A trailer popped up for WRC 8’s career mode, and, even for an arcade-y (or kart variety) racer like me, it’s impressive. WRC 8 lets you start the game in the Junior or WRC 2 category this time. You will have different cars available in each mode, so it’s going to offer you some variety no matter where you start. The end goal of either one is to complete the WRC Pro and win the crown.
It’s a long and winding road to the top, but you are armed with tools in the form of three gameplay pillars. The first is critical for any venture, including racing, and it’s the humble calendar. You will need to choose the events you want to do in between the times you are gripping the wheel. You can choose training, events, challenges, and even rest.
Managing your crew is another part of your success. There are six, interrelated jobs that keep your time on the track going smoothly. There is the obvious mechanic that keeps your car running, but WRC 8 covers far more ground. The agent works on scheduling your races. Going even further, the meteorologist predicts the weather for your races. This could be the difference between a win and a loss, because you will equip your car to handle the terrain. With a dynamic weather system in the game, you’ll want to be prepared. Each of these jobs can give you bonuses, so you’ll want to keep an eye on each one.
The skill tree is the third major pillar, and it’s full of upgrades. Adding what appears to be an almost RPG element to WRC 8, the upgrades impact your car and crew with things such as overall reliability. The decisions will impact your career and even crew morale. It’s an interesting part of making your team, your team.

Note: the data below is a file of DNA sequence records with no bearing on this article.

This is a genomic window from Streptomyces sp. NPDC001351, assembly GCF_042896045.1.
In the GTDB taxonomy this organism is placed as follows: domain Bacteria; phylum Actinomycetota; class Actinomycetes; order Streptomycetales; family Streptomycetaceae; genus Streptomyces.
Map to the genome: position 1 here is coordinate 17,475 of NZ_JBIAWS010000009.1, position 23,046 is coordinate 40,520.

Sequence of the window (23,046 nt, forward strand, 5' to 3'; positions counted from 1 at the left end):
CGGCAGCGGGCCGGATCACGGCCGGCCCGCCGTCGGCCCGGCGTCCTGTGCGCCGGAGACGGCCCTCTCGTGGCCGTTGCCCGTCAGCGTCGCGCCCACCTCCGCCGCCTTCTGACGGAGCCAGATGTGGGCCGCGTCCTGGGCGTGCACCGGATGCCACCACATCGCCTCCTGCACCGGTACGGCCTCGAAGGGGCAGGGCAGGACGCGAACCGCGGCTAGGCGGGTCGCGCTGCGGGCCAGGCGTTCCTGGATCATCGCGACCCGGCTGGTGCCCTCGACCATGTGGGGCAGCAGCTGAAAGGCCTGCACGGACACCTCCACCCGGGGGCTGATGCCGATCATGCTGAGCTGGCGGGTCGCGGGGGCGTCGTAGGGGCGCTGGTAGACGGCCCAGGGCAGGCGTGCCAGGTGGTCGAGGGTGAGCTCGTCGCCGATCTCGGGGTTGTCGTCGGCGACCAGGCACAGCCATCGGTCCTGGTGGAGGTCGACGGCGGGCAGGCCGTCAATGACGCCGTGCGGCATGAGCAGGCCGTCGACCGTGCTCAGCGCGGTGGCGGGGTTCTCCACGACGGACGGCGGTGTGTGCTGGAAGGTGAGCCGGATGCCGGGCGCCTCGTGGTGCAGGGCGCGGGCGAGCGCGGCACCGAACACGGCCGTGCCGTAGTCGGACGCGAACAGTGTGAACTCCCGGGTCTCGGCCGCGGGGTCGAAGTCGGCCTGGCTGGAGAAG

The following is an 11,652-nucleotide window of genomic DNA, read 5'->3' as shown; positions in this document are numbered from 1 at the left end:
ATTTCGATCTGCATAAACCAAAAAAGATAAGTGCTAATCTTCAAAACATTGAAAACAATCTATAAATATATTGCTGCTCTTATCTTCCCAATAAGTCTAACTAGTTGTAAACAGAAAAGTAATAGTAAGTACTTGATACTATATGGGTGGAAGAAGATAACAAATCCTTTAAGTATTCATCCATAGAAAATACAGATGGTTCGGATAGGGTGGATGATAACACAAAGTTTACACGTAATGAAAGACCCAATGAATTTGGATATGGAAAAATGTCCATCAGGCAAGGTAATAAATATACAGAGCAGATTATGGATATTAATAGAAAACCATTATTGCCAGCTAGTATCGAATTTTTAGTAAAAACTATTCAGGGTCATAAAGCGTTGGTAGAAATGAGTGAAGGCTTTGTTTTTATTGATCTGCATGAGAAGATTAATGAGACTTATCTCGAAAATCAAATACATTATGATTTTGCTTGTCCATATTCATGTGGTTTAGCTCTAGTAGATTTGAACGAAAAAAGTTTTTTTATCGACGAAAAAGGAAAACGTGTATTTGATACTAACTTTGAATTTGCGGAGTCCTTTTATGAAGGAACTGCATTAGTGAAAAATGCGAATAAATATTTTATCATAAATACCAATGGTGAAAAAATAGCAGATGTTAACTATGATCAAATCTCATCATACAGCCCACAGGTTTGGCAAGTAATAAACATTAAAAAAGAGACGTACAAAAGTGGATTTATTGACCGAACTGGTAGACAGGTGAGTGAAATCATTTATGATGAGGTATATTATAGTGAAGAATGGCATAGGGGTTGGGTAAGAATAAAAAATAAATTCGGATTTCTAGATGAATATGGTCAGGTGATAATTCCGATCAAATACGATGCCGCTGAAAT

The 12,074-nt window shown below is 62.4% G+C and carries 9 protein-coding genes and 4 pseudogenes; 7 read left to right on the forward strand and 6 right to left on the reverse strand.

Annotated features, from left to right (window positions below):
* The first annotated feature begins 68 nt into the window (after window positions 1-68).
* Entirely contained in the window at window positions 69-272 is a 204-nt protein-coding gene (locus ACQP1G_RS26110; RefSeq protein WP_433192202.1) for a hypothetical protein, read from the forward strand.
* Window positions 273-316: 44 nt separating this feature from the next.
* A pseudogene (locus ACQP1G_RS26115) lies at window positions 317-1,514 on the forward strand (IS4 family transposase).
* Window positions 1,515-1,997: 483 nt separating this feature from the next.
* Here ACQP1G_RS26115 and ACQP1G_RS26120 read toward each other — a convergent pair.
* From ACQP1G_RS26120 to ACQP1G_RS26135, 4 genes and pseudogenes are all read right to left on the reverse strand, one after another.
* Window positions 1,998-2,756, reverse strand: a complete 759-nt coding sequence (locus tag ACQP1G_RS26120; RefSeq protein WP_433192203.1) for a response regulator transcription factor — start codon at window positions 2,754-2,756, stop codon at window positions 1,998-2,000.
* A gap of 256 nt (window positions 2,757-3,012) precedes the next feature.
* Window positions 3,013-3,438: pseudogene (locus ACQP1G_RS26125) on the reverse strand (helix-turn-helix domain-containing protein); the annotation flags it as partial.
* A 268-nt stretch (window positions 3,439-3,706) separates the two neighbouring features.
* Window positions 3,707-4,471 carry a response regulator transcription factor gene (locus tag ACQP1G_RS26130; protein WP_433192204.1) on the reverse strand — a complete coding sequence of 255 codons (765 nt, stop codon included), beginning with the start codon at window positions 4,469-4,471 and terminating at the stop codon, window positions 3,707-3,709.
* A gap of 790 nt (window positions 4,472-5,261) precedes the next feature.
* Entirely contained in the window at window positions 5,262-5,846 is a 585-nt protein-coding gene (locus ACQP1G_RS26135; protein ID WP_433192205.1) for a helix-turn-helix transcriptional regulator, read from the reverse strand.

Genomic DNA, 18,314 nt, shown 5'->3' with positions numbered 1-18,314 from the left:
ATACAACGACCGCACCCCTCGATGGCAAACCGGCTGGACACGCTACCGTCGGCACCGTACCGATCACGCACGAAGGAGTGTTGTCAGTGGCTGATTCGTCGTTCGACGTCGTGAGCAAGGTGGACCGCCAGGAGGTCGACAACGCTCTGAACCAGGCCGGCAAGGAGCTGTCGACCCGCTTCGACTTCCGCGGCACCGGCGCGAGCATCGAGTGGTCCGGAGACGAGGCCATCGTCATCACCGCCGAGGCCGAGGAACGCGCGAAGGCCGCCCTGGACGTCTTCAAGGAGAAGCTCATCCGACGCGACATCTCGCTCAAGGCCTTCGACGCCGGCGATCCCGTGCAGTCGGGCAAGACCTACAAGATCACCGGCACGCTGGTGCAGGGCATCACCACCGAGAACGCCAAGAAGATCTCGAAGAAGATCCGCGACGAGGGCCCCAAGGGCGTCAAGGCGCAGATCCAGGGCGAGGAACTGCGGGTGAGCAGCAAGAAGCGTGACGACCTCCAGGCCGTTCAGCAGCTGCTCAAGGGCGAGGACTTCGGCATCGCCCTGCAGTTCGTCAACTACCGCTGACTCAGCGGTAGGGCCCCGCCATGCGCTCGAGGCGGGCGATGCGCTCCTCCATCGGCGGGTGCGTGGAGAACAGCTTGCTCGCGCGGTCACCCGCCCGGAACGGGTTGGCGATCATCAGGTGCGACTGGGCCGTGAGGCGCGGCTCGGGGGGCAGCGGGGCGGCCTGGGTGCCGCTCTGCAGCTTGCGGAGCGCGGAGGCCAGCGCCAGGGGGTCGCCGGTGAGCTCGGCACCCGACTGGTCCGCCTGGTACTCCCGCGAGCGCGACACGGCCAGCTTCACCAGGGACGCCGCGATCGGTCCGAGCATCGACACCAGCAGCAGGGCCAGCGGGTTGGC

After preparing, you will have to actually race. As you rise in the ranks, the races become longer and tougher. The trailer mentions that later races will be run in stages, and some will stretch out to 23km. That’s almost 20 minutes in one race with all of those decisions, your crew, and skills pushing you forward or weighing you down.
After the race, you will see detailed stats, which, if you’re playing a true sim, will be a delight. It will cover things like the wear on your parts. It will also show you decisions that your competitors made that may have put them behind you instead of ahead of you. It’s a chance to learn from mistakes and make changes for the next track.
If sim rally racing is your cup of tea, I strongly recommend you watch the WRC 8 trailer (top). The full game will have weekly challenges, 52 teams, and 100 stages set across 14 countries. We only have a September 2019 release window for now, so, until we know the exact date, you’ll just have to wait to start your career as the next manager and driver of a WRC 2 winning team.